CONCLUSIONS AND CLINICAL RELEVANCE Results suggested that properly ensiled forages would be an unlikely source for M bovis transmission to cattle. Further research is necessary to determine whether ensiling kills M bovis or forces it to become dormant and, if the latter, elucidate the conditions that cause it to revert to an infectious state.
To compare complications and outcome following unilateral, staged bilateral, and single-stage bilateral ventral bulla osteotomy (VBO) in cats.
282 client-owned cats treated by VBO at 25 veterinary referral and academic hospitals from 2005 through 2016.
Medical records of cats were reviewed to collect information on signalment, clinical signs, diagnostic test results, surgical and postoperative management details, complications (anesthetic, surgical, and postoperative), and outcome. Associations were evaluated among selected variables.
Unilateral, staged bilateral, and single-stage bilateral VBO was performed in 211, 7, and 64 cats, respectively, representing 289 separate procedures. Eighteen (9%), 2 (29%), and 30 (47%) of these cats, respectively, had postoperative respiratory complications. Cats treated with single-stage bilateral VBO were significantly more likely to have severe respiratory complications and surgery-related death than cats treated with other VBO procedures. Overall, 68.2% (n = 197) of the 289 procedures were associated with Horner syndrome (19.4% permanently), 30.1% (87) with head tilt (22.1% permanently), 13.5% (39) with facial nerve paralysis (8.0% permanently), and 6.2% (18) with local disease recurrence. Cats with (vs without) Horner syndrome, head tilt, and facial nerve paralysis before VBO had 2.6, 3.3, and 5.6 times the odds, respectively, of having these conditions permanently.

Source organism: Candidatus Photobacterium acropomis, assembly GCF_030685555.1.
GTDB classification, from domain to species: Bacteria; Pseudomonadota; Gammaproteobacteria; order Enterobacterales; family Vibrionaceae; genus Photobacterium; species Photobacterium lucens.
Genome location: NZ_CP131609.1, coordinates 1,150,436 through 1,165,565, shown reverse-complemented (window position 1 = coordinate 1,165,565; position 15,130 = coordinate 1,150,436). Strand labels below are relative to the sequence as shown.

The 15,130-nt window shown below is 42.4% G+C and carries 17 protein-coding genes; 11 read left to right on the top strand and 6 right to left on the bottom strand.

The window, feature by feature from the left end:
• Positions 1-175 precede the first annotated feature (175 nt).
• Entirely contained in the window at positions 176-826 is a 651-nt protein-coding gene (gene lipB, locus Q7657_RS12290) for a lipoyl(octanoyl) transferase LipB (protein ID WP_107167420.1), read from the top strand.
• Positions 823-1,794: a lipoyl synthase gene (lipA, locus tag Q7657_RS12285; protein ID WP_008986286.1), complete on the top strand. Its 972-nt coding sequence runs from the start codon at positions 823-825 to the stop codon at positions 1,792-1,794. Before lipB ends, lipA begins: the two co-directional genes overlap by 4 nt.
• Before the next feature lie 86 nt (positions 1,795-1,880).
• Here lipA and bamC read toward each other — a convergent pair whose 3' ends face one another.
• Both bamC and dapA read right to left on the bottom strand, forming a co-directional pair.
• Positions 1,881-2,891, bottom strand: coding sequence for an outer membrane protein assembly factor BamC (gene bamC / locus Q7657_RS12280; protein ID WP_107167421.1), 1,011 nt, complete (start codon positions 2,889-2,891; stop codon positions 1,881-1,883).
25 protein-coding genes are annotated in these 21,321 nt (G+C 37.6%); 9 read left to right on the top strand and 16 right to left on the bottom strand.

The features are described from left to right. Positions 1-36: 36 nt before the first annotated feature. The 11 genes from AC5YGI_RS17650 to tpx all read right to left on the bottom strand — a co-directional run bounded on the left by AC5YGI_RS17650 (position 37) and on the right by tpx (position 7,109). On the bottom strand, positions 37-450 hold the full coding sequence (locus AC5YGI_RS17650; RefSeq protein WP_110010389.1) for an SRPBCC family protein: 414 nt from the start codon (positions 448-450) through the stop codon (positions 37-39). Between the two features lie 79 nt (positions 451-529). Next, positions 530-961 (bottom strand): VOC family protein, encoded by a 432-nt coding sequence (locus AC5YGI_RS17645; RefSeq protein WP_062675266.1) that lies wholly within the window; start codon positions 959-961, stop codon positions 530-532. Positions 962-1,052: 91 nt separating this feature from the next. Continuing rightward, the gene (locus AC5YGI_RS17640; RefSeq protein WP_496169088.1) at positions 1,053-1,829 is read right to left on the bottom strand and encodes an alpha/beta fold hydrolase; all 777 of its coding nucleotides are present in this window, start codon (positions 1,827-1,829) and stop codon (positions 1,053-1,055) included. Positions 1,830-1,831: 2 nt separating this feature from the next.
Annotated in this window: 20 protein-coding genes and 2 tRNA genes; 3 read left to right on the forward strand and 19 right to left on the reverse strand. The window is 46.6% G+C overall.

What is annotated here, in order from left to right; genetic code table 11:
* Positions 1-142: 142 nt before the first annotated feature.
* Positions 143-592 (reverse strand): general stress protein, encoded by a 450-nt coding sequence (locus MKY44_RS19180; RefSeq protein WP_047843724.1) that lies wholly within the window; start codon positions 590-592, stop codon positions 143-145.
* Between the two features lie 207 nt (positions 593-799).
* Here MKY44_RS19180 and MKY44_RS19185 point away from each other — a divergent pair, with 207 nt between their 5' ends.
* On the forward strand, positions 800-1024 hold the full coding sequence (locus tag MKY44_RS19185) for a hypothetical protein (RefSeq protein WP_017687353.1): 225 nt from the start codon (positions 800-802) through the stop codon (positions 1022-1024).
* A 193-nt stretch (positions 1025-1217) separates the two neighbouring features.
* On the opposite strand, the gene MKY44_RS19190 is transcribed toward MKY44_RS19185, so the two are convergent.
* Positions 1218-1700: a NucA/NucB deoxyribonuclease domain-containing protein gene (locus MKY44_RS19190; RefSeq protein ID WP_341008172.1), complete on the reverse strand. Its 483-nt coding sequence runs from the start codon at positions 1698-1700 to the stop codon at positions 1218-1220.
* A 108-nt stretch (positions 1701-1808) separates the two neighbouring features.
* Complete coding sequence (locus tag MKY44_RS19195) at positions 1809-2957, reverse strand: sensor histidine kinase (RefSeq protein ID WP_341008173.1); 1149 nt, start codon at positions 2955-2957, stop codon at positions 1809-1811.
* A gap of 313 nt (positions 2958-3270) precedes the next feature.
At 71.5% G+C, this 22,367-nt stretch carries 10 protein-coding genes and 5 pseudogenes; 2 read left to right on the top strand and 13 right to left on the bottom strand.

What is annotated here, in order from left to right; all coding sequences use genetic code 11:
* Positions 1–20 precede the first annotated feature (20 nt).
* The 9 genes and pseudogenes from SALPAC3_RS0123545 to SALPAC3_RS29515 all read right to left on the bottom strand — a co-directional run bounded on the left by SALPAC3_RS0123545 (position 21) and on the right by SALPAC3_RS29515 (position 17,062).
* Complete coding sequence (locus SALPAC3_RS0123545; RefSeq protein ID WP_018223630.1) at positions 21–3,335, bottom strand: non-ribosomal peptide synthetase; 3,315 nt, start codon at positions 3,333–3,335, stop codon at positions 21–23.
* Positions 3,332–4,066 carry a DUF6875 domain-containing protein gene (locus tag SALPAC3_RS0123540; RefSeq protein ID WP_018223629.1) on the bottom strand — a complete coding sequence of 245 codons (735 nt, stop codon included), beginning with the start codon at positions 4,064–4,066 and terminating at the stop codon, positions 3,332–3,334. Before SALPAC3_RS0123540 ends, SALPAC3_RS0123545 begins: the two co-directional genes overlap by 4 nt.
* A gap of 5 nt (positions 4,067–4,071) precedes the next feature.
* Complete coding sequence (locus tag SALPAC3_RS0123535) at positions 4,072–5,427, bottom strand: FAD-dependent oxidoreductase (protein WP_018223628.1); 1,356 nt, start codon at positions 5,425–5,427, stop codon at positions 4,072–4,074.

CONCLUSIONS AND CLINICAL RELEVANCE
Findings suggested that staged bilateral VBO should be recommended over single-stage bilateral VBO for cats with bilateral middle ear disease. Cats with Horner syndrome, head tilt, and facial nerve paralysis before surgery were more likely to have these conditions permanently following surgery than were cats without these conditions.